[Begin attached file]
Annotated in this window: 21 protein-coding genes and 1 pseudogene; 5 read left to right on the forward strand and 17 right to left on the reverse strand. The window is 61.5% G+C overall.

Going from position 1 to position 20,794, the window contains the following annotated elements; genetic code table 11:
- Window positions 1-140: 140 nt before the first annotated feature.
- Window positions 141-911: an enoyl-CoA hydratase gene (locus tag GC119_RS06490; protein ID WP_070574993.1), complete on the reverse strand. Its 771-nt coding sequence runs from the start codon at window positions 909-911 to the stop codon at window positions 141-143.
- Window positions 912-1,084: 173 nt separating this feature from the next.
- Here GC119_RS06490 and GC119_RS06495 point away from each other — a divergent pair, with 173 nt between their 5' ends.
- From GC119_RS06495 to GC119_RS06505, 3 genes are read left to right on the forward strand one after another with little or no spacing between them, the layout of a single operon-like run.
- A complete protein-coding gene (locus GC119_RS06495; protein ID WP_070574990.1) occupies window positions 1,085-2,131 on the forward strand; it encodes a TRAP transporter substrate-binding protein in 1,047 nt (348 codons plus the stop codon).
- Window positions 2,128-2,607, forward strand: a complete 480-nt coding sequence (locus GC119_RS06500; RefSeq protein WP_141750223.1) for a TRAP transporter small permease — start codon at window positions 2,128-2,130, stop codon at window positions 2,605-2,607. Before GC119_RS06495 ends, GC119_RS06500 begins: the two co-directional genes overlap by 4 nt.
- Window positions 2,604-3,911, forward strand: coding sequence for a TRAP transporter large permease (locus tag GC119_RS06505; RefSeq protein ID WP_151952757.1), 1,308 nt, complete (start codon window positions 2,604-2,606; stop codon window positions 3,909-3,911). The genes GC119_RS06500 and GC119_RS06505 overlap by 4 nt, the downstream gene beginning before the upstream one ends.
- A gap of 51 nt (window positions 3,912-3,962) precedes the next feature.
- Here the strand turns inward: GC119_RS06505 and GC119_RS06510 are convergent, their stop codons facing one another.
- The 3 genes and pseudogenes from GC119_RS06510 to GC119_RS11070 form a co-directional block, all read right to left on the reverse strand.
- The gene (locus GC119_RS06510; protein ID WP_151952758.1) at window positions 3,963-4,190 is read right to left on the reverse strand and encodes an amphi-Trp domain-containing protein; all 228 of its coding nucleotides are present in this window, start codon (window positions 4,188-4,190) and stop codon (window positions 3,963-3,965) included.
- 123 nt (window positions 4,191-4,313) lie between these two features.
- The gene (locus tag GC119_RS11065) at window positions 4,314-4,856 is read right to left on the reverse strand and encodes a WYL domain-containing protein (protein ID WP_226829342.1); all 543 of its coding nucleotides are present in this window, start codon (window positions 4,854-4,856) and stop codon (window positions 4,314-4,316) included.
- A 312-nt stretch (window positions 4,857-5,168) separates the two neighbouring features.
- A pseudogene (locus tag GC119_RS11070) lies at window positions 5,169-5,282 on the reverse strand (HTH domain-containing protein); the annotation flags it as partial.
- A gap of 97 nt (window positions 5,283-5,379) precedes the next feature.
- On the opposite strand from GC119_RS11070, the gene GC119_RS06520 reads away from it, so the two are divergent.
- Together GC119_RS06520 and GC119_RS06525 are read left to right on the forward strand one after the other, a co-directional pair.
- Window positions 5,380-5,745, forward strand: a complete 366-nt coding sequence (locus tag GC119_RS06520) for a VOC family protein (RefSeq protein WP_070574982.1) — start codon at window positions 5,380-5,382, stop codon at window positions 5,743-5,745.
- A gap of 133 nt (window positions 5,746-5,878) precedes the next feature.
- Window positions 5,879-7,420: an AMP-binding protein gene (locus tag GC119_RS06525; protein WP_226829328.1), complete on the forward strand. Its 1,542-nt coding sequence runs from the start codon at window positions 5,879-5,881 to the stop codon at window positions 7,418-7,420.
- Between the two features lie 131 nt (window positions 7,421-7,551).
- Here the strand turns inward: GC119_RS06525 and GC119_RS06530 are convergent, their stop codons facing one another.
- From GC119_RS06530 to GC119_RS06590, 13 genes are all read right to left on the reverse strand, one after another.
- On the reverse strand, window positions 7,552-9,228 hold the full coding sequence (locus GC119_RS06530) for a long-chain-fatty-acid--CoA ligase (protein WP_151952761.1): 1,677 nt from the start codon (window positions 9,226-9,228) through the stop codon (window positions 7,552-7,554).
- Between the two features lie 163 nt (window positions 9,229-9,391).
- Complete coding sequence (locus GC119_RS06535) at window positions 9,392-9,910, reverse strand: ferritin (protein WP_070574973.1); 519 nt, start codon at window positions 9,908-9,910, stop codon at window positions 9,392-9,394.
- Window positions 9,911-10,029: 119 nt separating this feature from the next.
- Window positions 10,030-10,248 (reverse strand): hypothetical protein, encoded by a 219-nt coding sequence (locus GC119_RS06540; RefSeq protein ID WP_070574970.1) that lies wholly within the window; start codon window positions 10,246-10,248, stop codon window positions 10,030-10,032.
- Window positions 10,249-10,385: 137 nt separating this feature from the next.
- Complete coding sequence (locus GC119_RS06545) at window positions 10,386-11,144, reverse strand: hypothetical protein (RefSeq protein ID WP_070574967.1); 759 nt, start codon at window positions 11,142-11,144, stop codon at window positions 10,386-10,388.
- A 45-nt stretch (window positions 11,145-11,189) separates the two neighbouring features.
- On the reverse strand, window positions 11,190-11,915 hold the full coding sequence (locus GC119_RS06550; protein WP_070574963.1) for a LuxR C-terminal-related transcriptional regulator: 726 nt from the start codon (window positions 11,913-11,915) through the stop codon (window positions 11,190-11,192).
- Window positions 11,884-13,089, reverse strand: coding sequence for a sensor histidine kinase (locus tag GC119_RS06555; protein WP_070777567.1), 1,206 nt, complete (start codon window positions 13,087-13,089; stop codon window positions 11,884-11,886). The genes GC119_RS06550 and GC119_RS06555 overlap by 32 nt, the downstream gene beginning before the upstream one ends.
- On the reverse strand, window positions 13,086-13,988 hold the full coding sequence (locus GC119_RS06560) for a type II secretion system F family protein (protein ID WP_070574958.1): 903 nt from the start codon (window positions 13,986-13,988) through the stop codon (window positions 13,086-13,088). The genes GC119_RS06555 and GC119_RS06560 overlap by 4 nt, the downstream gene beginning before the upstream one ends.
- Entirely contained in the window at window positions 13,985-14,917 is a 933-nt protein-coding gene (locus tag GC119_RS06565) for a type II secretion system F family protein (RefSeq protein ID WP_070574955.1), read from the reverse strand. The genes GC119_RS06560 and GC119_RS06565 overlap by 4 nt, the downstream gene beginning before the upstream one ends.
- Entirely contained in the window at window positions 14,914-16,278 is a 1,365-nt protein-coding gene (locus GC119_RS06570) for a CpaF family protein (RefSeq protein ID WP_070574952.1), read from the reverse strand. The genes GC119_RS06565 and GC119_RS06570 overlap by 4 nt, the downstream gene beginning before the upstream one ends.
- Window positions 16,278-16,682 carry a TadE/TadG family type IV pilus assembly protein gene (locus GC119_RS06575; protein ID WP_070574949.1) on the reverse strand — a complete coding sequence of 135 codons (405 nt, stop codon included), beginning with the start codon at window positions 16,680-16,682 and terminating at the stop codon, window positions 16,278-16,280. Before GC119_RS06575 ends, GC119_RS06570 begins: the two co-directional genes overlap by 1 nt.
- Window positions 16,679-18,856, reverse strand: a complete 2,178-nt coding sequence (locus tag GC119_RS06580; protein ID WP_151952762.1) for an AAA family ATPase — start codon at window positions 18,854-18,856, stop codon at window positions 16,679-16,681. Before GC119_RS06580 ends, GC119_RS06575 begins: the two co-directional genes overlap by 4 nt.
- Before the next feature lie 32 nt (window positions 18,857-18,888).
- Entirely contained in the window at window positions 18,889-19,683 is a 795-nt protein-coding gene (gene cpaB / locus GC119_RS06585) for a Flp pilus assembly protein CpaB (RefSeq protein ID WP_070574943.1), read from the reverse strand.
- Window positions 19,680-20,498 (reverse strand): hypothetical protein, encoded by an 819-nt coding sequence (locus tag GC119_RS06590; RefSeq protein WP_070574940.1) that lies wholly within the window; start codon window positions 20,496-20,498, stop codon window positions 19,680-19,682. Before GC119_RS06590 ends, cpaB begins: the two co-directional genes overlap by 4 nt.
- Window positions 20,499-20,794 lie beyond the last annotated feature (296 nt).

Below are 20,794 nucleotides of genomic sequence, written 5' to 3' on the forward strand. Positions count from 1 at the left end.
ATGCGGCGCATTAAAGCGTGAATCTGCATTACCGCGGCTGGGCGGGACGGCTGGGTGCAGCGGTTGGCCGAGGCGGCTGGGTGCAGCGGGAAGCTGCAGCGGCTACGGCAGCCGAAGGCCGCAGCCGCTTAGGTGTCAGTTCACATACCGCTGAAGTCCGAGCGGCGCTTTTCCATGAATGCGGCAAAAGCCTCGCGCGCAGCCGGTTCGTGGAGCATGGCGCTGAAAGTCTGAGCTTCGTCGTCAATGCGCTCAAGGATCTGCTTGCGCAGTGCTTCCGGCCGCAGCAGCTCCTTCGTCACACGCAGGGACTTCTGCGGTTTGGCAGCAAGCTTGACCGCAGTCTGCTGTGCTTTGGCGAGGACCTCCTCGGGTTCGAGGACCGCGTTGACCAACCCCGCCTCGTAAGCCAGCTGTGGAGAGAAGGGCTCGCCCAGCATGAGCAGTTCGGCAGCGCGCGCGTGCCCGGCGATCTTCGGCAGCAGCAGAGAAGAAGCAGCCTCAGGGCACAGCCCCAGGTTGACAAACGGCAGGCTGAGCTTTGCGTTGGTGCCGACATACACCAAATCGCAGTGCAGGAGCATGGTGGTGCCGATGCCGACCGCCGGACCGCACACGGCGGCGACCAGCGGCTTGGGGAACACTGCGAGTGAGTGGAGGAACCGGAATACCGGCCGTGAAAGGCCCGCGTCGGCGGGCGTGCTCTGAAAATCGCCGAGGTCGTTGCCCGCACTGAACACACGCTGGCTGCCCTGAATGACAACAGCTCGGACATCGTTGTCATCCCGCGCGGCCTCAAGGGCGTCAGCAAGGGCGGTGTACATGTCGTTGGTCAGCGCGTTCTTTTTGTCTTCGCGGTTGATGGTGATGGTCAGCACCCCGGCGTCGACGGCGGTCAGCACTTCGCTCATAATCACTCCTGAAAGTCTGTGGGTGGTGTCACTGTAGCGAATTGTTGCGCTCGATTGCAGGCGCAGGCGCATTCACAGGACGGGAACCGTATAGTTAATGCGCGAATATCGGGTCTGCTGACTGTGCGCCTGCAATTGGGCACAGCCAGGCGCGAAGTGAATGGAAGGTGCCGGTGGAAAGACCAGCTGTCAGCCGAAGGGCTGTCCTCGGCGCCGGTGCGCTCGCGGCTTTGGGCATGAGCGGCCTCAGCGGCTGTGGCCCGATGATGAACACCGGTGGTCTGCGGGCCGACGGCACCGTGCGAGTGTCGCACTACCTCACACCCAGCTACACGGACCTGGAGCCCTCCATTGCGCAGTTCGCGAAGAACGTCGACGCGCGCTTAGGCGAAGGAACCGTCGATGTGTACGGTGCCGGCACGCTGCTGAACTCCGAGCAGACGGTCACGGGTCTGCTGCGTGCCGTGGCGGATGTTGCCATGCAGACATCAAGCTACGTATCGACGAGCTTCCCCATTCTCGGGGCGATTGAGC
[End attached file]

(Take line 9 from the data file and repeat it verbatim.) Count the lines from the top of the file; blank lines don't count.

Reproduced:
- Window positions 2,128-2,607, forward strand: a complete 480-nt coding sequence (locus GC119_RS06500; RefSeq protein WP_141750223.1) for a TRAP transporter small permease — start codon at window positions 2,128-2,130, stop codon at window positions 2,605-2,607. Before GC119_RS06495 ends, GC119_RS06500 begins: the two co-directional genes overlap by 4 nt.